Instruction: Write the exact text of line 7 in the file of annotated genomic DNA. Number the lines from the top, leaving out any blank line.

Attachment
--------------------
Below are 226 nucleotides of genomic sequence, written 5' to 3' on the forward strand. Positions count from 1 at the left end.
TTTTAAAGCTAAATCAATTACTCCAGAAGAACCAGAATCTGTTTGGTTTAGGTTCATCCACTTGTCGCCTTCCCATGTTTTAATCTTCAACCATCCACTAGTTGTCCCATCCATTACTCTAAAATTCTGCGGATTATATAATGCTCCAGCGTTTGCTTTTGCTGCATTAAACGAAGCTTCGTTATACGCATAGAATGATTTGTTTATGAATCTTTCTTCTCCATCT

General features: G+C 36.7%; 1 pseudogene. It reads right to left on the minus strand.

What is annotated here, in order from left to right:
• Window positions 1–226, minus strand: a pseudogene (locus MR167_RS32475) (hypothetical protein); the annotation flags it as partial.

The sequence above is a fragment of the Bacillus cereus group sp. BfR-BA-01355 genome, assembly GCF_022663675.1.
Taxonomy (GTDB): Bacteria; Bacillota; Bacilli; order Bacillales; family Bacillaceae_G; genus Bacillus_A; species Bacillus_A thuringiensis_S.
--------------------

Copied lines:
Taxonomy (GTDB): Bacteria; Bacillota; Bacilli; order Bacillales; family Bacillaceae_G; genus Bacillus_A; species Bacillus_A thuringiensis_S.